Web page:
Rehearing and Rehearing En Banc Denied February 28, 1992.
EMILIO M. GARZA, Circuit Judge:
Appealing the district court's grant of summary judgment in favor of Sears on statute of limitations grounds, Willie L. Thurman, former Sears employee, contends that a fact issue exists as to the actual date of his termination from employment. Finding that Thurman failed to present summary judgment evidence to create a genuine issue of material fact, we affirm.
Willie L. Thurman began his employment with Sears in November 1977. He worked at Sears' Dallas Merchandise Distribution Center (DMDC) as a manual laborer — both as a "receiver" where he unloaded merchandise from a truck, and as a "merchandise handler" where he moved returned goods for further processing.
The evidence indicates that, beginning in 1985, Thurman suffered a series of job-related injuries. Thurman claims that after each of these injuries, Sears placed him on leave of absence and reinstated him when he demonstrated that he was again able to perform his job duties. In March 1986, Thurman sustained the injury about which he now complains. Following this injury, Sears placed Thurman on a medical leave of absence, and Thurman filed a claim for workers' compensation. Thurman asserts that he was ready to go back to work at Sears in June 1986. Because of restrictions imposed by his doctor, however, Thurman was unable to perform the duties of a heavy merchandise handler and, therefore, Sears assigned him to a job where he swept floors and performed other light duties.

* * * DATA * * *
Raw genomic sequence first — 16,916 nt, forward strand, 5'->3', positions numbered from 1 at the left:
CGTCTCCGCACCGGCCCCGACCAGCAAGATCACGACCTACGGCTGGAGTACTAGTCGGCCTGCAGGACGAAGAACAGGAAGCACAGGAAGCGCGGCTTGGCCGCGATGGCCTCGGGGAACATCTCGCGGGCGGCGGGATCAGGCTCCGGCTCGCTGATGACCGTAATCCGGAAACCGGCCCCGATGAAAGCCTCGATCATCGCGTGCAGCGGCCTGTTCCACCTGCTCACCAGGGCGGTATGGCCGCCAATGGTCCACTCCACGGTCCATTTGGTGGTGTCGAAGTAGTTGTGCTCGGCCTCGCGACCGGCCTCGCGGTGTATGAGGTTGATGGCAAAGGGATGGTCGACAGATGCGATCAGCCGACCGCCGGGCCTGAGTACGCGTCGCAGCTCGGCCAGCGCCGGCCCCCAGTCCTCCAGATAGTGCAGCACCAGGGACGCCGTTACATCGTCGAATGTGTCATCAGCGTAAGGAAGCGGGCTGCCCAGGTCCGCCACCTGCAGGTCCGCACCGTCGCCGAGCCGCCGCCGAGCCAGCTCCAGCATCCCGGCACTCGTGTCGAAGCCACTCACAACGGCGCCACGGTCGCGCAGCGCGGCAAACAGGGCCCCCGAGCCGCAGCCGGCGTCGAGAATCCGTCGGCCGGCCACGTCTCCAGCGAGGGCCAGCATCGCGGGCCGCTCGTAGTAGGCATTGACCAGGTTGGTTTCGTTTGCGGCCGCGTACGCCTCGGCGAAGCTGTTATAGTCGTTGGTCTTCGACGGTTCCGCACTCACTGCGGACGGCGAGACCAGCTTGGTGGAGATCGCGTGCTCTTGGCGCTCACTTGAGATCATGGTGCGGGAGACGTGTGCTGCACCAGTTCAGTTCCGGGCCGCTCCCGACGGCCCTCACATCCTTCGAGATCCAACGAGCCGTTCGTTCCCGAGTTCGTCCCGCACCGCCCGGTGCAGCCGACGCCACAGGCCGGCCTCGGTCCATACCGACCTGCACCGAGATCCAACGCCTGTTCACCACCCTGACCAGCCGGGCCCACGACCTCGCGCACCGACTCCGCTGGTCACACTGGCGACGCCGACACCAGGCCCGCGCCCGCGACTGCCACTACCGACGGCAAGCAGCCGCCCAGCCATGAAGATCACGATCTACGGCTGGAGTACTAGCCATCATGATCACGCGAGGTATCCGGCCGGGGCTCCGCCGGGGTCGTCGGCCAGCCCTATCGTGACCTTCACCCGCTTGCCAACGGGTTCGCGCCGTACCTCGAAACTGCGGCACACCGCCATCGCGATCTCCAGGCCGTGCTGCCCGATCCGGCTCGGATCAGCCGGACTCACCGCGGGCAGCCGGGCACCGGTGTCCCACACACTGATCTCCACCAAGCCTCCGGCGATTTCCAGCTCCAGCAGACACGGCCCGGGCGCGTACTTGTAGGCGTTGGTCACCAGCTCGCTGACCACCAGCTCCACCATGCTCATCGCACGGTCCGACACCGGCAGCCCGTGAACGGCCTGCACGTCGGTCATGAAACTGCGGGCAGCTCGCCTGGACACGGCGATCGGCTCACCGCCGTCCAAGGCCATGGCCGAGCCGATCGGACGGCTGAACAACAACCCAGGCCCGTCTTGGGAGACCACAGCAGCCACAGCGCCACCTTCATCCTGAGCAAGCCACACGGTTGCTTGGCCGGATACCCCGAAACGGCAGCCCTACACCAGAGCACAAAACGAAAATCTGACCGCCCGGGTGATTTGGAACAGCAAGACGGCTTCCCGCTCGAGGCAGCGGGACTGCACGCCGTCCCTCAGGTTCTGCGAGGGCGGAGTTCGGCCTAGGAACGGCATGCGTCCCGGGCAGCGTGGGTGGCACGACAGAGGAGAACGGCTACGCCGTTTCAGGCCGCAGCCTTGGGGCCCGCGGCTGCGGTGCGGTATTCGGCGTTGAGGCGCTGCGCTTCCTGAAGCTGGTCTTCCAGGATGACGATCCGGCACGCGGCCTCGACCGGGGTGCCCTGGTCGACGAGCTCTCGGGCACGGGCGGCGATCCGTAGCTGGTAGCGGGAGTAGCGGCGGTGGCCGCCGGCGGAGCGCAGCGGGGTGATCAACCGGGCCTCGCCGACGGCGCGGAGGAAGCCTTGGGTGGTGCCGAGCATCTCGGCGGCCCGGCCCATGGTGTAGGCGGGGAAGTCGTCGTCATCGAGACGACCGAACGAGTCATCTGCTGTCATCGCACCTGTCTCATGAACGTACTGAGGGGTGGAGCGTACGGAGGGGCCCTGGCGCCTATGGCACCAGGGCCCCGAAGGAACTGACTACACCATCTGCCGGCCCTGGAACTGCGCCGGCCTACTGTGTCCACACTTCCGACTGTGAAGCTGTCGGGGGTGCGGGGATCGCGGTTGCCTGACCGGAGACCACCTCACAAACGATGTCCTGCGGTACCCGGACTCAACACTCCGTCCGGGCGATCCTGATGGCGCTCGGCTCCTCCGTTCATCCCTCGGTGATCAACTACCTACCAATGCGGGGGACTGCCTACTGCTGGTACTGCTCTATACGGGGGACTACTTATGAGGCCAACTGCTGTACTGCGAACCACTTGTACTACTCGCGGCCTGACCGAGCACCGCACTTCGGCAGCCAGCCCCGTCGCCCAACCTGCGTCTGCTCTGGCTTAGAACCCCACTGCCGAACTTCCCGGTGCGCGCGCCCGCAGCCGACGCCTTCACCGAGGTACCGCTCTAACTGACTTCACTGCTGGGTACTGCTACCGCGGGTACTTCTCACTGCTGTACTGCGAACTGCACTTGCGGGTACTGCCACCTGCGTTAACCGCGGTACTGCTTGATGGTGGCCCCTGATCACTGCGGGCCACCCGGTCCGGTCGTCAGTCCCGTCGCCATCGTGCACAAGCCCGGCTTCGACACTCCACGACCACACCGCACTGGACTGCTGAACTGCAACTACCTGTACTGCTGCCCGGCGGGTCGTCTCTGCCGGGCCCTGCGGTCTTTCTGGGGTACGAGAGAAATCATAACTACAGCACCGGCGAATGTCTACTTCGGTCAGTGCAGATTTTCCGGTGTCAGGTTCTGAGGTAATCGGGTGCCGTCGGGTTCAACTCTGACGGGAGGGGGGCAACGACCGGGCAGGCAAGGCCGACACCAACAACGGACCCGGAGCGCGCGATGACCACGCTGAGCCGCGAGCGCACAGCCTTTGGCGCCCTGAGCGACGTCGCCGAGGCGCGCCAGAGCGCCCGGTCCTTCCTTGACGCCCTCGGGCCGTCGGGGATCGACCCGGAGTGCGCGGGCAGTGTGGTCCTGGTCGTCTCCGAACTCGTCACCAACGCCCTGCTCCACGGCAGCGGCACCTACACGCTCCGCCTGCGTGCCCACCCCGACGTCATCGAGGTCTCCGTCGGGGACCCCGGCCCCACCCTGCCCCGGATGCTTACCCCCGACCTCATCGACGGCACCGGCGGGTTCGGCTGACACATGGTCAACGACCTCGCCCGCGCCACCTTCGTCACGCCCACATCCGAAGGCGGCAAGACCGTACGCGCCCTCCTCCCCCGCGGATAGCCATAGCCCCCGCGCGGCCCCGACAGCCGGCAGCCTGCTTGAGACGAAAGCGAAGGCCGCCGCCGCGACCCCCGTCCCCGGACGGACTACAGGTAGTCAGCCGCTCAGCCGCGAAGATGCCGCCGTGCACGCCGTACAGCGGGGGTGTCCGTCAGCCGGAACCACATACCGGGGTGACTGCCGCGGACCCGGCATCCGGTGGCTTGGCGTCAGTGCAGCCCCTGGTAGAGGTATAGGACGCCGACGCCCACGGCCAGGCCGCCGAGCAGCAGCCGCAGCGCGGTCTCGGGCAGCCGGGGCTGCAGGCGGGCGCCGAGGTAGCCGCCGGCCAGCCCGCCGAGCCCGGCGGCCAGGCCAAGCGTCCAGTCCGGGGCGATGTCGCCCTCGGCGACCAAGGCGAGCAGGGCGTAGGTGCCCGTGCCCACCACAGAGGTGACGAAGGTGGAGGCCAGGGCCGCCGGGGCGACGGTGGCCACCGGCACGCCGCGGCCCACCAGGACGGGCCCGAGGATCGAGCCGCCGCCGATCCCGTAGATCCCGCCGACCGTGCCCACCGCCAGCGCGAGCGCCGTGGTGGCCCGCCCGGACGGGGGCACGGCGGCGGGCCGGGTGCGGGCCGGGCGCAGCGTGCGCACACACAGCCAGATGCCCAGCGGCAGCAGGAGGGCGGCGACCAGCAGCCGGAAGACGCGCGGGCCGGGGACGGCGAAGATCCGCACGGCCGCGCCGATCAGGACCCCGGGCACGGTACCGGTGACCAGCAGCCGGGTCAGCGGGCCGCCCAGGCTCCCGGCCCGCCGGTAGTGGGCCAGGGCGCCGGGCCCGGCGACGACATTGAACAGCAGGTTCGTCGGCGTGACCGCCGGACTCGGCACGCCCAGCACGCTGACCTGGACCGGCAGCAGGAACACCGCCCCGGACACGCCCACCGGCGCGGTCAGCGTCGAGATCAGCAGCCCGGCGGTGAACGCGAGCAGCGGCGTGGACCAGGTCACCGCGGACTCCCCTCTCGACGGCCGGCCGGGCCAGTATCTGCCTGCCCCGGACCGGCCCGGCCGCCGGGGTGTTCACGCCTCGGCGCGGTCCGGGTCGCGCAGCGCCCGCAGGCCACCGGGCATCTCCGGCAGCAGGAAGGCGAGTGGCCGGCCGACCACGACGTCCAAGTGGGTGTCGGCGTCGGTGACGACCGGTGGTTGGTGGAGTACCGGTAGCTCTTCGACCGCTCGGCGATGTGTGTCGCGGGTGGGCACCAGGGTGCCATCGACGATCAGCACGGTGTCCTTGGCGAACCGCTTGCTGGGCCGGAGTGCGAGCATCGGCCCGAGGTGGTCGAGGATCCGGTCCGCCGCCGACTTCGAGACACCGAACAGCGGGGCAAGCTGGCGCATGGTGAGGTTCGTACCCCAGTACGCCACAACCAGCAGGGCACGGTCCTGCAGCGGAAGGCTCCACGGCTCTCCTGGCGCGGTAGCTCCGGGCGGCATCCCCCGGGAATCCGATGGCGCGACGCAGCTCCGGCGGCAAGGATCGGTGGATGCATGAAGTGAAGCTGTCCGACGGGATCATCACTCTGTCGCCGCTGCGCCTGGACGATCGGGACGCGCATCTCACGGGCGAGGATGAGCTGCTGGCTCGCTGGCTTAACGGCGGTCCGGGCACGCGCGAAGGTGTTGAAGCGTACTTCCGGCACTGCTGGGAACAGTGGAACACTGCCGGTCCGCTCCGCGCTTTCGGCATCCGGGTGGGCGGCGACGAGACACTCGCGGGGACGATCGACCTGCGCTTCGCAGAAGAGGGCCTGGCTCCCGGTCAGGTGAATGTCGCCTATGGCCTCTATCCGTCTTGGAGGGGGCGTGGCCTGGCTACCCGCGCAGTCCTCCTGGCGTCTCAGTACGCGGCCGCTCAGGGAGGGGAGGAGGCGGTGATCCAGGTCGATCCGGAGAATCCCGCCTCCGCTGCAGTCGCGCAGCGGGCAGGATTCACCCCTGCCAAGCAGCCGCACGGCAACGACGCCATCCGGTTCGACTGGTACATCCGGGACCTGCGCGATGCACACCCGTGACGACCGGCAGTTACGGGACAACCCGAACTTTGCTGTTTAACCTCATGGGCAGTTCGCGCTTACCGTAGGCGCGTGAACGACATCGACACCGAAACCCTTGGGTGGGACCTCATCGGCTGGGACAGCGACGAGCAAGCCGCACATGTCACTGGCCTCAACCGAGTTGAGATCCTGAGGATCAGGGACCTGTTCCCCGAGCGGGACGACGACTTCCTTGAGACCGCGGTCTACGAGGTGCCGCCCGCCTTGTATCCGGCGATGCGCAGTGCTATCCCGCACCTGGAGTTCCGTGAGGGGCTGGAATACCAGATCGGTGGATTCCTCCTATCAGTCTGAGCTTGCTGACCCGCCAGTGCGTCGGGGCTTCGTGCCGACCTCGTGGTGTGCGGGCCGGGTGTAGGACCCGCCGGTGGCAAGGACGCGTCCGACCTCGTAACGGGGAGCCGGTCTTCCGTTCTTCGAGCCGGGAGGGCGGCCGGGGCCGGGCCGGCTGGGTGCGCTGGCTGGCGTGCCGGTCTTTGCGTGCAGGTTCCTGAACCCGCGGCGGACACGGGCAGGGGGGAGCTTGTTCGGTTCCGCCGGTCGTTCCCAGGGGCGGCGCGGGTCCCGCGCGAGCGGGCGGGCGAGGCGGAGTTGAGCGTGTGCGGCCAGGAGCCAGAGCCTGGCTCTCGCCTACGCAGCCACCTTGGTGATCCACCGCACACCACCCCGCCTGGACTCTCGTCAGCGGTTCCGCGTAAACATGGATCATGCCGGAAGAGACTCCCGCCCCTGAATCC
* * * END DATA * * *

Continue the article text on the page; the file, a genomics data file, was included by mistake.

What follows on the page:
In 1987, Sears began a reorganization of the DMDC workforce and, in April 1987, as part of this reorganization, Sears asked Thurman to voluntarily terminate his employment. Thurman declined and continued as a light merchandise handler until May 1987, when he was informed that his light duty job was eliminated.
Thurman's last day at Sears was May 18, 1987. The next day, Thurman filed a claim for unemployment benefits with the Texas Employment Commission. A few weeks later, on June 5, Thurman executed a release and waiver. On that same date, Thurman signed a document acknowledging that he was placed on leave of absence and that he received a lump-sum payment in consideration for signing these documents.
On July 17, 1989, Thurman brought suit against Sears in Texas state court, asserting a cause of action under article 8307c of the Texas Revised Civil Statutes. See Tex. Rev.Civ.Stat.Ann. art. 8307c, § 1 (West Supp.1991). Thurman alleged that:
Record on Appeal at 7, Willie L. Thurman v. Sears, Roebuck & Co., No. 91-1026 (5th Cir. filed Jan. 23, 1991) (Plaintiff's Original Petition) ["Record on Appeal"].